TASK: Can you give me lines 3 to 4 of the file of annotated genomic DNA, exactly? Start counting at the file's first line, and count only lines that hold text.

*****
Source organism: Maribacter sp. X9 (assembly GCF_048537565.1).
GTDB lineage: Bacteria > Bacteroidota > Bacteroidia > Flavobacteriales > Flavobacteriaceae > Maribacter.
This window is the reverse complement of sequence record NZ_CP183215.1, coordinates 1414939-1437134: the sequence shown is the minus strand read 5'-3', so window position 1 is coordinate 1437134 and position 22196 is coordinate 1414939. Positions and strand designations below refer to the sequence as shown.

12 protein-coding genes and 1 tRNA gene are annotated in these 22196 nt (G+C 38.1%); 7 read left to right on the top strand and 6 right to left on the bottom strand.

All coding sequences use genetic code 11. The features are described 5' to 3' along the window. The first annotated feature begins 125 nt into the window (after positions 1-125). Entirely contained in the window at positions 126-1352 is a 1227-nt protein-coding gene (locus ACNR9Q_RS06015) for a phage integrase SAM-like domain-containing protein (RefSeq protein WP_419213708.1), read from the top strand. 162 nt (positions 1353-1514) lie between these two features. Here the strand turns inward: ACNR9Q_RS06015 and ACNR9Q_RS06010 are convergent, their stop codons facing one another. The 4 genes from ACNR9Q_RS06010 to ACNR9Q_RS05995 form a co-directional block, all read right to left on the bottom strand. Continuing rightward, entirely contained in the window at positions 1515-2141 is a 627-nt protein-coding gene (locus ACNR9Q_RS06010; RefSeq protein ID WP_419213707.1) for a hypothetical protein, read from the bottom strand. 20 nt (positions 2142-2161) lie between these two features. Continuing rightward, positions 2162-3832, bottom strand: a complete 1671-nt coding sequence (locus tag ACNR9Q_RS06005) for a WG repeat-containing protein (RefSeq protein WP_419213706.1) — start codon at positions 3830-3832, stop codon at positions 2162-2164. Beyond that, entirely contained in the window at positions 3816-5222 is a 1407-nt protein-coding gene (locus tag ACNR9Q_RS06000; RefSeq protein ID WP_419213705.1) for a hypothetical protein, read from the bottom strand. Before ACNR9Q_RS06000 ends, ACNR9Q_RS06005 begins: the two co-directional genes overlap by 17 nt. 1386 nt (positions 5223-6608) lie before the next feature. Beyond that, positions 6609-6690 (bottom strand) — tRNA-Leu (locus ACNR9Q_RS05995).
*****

This window is the reverse complement of sequence record NZ_CP183215.1, coordinates 1414939-1437134: the sequence shown is the minus strand read 5'-3', so window position 1 is coordinate 1437134 and position 22196 is coordinate 1414939. Positions and strand designations below refer to the sequence as shown.

12 protein-coding genes and 1 tRNA gene are annotated in these 22196 nt (G+C 38.1%); 7 read left to right on the top strand and 6 right to left on the bottom strand.